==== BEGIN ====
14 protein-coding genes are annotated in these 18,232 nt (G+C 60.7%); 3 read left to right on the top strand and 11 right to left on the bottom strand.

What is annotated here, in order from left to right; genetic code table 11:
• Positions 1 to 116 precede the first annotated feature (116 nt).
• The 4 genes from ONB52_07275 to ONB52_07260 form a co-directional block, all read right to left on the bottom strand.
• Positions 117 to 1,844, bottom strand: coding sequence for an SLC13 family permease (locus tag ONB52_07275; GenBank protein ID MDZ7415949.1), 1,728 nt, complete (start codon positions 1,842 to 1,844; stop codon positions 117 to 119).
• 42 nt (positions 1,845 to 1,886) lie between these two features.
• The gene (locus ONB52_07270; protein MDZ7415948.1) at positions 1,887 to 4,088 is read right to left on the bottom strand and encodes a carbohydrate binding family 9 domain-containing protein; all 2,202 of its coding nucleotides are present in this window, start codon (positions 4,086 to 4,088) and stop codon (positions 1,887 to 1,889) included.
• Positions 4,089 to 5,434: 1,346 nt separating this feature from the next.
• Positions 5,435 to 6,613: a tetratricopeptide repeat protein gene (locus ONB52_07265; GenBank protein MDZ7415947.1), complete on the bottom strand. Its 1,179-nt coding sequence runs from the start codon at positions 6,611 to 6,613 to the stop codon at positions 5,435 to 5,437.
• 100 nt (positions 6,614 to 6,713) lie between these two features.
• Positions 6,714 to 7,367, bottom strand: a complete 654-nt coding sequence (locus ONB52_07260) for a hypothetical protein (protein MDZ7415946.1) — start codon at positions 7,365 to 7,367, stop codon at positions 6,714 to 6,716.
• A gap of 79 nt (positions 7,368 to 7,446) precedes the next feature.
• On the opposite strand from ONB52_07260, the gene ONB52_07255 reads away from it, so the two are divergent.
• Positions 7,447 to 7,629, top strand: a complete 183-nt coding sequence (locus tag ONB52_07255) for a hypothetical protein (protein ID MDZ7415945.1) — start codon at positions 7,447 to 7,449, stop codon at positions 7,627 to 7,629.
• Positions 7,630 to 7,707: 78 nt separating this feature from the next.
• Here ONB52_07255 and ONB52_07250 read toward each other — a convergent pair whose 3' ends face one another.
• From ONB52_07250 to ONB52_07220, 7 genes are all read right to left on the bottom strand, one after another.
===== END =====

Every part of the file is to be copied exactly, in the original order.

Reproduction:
14 protein-coding genes are annotated in these 18,232 nt (G+C 60.7%); 3 read left to right on the top strand and 11 right to left on the bottom strand.

What is annotated here, in order from left to right; genetic code table 11:
• Positions 1 to 116 precede the first annotated feature (116 nt).
• The 4 genes from ONB52_07275 to ONB52_07260 form a co-directional block, all read right to left on the bottom strand.
• Positions 117 to 1,844, bottom strand: coding sequence for an SLC13 family permease (locus tag ONB52_07275; GenBank protein ID MDZ7415949.1), 1,728 nt, complete (start codon positions 1,842 to 1,844; stop codon positions 117 to 119).
• 42 nt (positions 1,845 to 1,886) lie between these two features.
• The gene (locus ONB52_07270; protein MDZ7415948.1) at positions 1,887 to 4,088 is read right to left on the bottom strand and encodes a carbohydrate binding family 9 domain-containing protein; all 2,202 of its coding nucleotides are present in this window, start codon (positions 4,086 to 4,088) and stop codon (positions 1,887 to 1,889) included.
• Positions 4,089 to 5,434: 1,346 nt separating this feature from the next.
• Positions 5,435 to 6,613: a tetratricopeptide repeat protein gene (locus ONB52_07265; GenBank protein MDZ7415947.1), complete on the bottom strand. Its 1,179-nt coding sequence runs from the start codon at positions 6,611 to 6,613 to the stop codon at positions 5,435 to 5,437.
• 100 nt (positions 6,614 to 6,713) lie between these two features.
• Positions 6,714 to 7,367, bottom strand: a complete 654-nt coding sequence (locus ONB52_07260) for a hypothetical protein (protein MDZ7415946.1) — start codon at positions 7,365 to 7,367, stop codon at positions 6,714 to 6,716.
• A gap of 79 nt (positions 7,368 to 7,446) precedes the next feature.
• On the opposite strand from ONB52_07260, the gene ONB52_07255 reads away from it, so the two are divergent.
• Positions 7,447 to 7,629, top strand: a complete 183-nt coding sequence (locus tag ONB52_07255) for a hypothetical protein (protein ID MDZ7415945.1) — start codon at positions 7,447 to 7,449, stop codon at positions 7,627 to 7,629.
• Positions 7,630 to 7,707: 78 nt separating this feature from the next.
• Here ONB52_07255 and ONB52_07250 read toward each other — a convergent pair whose 3' ends face one another.
• From ONB52_07250 to ONB52_07220, 7 genes are all read right to left on the bottom strand, one after another.